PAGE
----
He remarked how he didn’t think that the world made men like me. That was the biggest compliment I have gotten all year. It also is the saddest thing I’ve heard. I want society- no, society is too vague a word… I want people to realize that we need to help. We need to step out of our comfort level and sit with the forgotten. If we don’t then who do we expect to help? Government? NGOs? Churches? I hope that this year has at least taught us that these remedies are limited. The most effective treatment of homelessness, mental illness, is to be present with them. To take a personal responsibility for something that is far too big and vague to be shuffled directly to us. Make this fight ours.

I hope I see him again. I hope he does actually have that house on Warrington. I hope there are more people in this neighborhood that will help him and others like him. He told me his name was Kenneth at the start of the conversation. At the end, he said he though my name was Kenneth. Maybe it was. Maybe it still is. He is my brother, my father, my family.

Thursday, June 23, 2011

Welcome back

This is odd to revisit this blog after so much has happened. I will have to make a thousand entries in order to catch up to my current life. I've been to Chile and back again, the heart of Detroit and the border of the acceptable. My perceptions and thoughts on justice, health, and urban living have been shaped beyond what college or Ann Arbor could show me. I'm not satisfied with a normal life. I want something better. Getting to this point however, has had little to do with my actual design. I feel like this is all part of a book where the characters are set to show something, bring me to a deeper understanding of something. It all matters. I just need to pay attention to it and be willing to adapt.

More to follow.

Saturday, August 15, 2009

The first step is always the hardest...

At the advice of several friends of mine who have taken that first daunting and exhilarating step out into the real world, I hereby dedicate this blog to all of the people out there that have enough time on their hands to keep track of my life and the inclination to do so.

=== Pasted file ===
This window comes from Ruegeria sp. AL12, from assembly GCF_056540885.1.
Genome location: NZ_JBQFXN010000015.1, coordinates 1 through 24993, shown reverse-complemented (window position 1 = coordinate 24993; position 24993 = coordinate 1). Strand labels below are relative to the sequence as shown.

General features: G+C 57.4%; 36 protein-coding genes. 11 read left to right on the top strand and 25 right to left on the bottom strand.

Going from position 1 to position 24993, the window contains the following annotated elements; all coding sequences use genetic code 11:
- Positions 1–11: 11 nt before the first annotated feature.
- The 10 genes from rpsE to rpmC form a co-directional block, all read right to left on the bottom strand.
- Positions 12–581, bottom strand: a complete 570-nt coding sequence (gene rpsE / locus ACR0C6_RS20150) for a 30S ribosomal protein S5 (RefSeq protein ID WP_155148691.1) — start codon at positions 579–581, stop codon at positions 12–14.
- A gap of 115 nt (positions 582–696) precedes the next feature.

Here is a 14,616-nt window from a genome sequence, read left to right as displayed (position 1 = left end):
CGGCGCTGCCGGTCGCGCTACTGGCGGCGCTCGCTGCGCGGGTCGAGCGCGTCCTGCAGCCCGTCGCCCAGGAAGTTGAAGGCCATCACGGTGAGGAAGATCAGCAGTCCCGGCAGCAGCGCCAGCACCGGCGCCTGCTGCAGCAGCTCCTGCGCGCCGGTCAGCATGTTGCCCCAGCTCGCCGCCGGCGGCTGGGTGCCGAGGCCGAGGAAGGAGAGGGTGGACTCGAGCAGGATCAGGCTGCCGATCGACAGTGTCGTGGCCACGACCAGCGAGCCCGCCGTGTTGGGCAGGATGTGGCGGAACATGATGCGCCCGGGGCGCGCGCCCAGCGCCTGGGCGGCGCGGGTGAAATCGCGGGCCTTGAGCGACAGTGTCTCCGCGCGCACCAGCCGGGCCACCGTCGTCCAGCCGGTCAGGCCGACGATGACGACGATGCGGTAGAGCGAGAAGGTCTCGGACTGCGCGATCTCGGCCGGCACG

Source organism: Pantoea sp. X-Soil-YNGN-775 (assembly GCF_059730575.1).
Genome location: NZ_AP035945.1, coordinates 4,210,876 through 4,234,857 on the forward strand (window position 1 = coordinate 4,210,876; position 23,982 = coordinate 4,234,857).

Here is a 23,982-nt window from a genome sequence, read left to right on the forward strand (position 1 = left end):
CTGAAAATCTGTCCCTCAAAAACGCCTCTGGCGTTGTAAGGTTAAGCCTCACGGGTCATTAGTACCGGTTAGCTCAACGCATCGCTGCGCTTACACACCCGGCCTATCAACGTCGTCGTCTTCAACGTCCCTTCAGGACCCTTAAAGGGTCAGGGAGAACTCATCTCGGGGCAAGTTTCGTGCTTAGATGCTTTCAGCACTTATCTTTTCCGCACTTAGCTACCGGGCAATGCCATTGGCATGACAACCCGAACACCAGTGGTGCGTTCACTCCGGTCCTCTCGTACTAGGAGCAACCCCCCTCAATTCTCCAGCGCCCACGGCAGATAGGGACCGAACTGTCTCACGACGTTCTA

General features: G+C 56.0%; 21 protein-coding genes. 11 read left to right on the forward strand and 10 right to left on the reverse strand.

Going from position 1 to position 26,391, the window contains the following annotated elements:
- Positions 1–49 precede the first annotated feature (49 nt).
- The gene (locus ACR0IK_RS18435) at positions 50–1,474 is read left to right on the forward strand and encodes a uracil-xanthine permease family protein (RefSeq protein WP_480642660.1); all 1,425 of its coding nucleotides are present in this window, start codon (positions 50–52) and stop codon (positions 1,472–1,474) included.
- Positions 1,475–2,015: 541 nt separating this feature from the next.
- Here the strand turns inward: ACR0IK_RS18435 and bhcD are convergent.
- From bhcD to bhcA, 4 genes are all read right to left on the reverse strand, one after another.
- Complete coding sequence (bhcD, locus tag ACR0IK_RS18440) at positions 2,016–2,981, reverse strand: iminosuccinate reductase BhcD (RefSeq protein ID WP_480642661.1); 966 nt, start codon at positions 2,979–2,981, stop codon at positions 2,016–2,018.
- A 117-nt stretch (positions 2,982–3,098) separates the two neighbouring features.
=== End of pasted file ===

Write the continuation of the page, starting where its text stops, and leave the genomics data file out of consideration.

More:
Basically, this will serve as a public account of my (mis)adventures in the world during this final semester of college at the University of Michigan, my visit to Panama, and while teaching in Chile. While regular updates would of course be ideal, I expect my visits to this page to be of a more sporadic nature.

As of last night, I have my first indications of a job offer to work in Chile. The TeachingChile program has been very responsive to my application and to my questions about the program. If I worked through this option, I would be paid a regular Chilean teacher salary and could either live with a host family (for a price) or rent my own apartment. I would pay a fee to TeachingChile for matching me with the job offer, and would pay it only if I accepted it. I am kind of feeling under a little stress to get moving on the other English teaching programs in Chile so that I will have some options when DuocUC comes back to me with an offer. I want to consider the other programs that would place me in the Patagonia. Some programs include flight costs as well, which is amazing. There is just so much to do, and such little time to do it in... I feel like sometimes my brain might explode. Sleeping after analyzing the options can be difficult. Also, it tends to frustrate me when organizations do not reply to my e-mails in a prompt fashion.

My Honors Thesis is moving slowly right now. I am actually wondering how long this will take for me to get it done. Crafting my analysis of current international relations between Panama and the United States is a difficult task. I keep writing my argument and then reworking it to fit my constantly changing opinion.

Well, I would say that is a pretty good first entry. Until next time, adios cowboys!